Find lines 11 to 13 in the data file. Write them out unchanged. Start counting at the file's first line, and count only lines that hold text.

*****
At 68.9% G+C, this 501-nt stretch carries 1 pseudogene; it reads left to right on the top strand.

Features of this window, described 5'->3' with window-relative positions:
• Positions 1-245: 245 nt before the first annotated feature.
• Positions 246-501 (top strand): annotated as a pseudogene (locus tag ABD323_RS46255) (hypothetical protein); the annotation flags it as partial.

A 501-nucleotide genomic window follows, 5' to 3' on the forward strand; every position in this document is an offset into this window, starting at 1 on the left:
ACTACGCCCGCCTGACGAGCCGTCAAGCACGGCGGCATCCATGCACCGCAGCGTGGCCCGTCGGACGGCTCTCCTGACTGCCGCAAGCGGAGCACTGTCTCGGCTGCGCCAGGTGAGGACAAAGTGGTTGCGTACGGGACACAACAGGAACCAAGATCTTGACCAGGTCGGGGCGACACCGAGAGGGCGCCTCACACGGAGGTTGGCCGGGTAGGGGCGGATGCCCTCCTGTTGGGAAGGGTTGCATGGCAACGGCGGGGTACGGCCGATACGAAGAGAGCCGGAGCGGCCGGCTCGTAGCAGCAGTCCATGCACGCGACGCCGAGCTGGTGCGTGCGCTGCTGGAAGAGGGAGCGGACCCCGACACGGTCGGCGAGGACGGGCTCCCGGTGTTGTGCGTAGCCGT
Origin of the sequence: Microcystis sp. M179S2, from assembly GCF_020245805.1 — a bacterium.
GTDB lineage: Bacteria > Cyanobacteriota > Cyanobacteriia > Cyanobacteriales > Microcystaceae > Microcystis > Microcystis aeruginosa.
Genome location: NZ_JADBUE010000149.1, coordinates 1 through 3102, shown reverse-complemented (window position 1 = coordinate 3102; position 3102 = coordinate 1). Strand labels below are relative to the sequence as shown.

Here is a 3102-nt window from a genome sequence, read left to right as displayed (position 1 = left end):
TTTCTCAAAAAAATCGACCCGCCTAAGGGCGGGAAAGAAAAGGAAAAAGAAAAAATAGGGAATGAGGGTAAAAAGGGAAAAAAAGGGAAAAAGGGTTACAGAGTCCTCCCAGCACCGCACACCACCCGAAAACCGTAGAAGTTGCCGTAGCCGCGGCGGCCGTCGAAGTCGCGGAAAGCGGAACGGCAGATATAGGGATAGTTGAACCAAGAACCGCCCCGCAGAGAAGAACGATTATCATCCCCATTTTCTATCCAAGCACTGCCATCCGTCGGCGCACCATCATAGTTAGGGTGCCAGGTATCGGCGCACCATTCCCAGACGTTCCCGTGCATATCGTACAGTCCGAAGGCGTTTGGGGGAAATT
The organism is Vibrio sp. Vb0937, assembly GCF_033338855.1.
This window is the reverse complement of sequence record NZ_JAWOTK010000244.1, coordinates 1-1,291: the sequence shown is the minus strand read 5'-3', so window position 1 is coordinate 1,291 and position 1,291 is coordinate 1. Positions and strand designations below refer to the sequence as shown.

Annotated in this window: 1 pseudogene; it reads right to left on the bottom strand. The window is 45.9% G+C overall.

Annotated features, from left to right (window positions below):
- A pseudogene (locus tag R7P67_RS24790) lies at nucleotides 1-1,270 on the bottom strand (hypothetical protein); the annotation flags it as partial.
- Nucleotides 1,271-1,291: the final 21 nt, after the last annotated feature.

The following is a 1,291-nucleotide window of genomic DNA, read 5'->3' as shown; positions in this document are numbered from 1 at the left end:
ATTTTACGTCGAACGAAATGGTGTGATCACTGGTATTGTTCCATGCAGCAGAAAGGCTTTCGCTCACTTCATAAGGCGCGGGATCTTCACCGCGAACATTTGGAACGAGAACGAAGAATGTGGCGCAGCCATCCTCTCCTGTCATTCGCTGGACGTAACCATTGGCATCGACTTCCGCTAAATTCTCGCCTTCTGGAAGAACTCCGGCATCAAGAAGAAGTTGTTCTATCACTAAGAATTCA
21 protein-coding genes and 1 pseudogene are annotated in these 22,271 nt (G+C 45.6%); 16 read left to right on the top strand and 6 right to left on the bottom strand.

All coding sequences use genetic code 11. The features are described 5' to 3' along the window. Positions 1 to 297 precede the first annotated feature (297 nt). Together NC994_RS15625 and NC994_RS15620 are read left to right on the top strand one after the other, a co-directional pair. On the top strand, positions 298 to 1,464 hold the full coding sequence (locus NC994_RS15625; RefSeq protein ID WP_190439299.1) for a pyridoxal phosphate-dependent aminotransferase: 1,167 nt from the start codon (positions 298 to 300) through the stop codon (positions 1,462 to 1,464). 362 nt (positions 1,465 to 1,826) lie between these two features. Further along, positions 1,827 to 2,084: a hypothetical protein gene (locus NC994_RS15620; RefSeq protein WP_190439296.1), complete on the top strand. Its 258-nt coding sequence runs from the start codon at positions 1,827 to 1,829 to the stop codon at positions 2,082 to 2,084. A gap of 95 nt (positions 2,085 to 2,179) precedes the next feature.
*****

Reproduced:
TTTCTCAAAAAAATCGACCCGCCTAAGGGCGGGAAAGAAAAGGAAAAAGAAAAAATAGGGAATGAGGGTAAAAAGGGAAAAAAAGGGAAAAAGGGTTACAGAGTCCTCCCAGCACCGCACACCACCCGAAAACCGTAGAAGTTGCCGTAGCCGCGGCGGCCGTCGAAGTCGCGGAAAGCGGAACGGCAGATATAGGGATAGTTGAACCAAGAACCGCCCCGCAGAGAAGAACGATTATCATCCCCATTTTCTATCCAAGCACTGCCATCCGTCGGCGCACCATCATAGTTAGGGTGCCAGGTATCGGCGCACCATTCCCAGACGTTCCCGTGCATATCGTACAGTCCGAAGGCGTTTGGGGGAAATT
The organism is Vibrio sp. Vb0937, assembly GCF_033338855.1.
This window is the reverse complement of sequence record NZ_JAWOTK010000244.1, coordinates 1-1,291: the sequence shown is the minus strand read 5'-3', so window position 1 is coordinate 1,291 and position 1,291 is coordinate 1. Positions and strand designations below refer to the sequence as shown.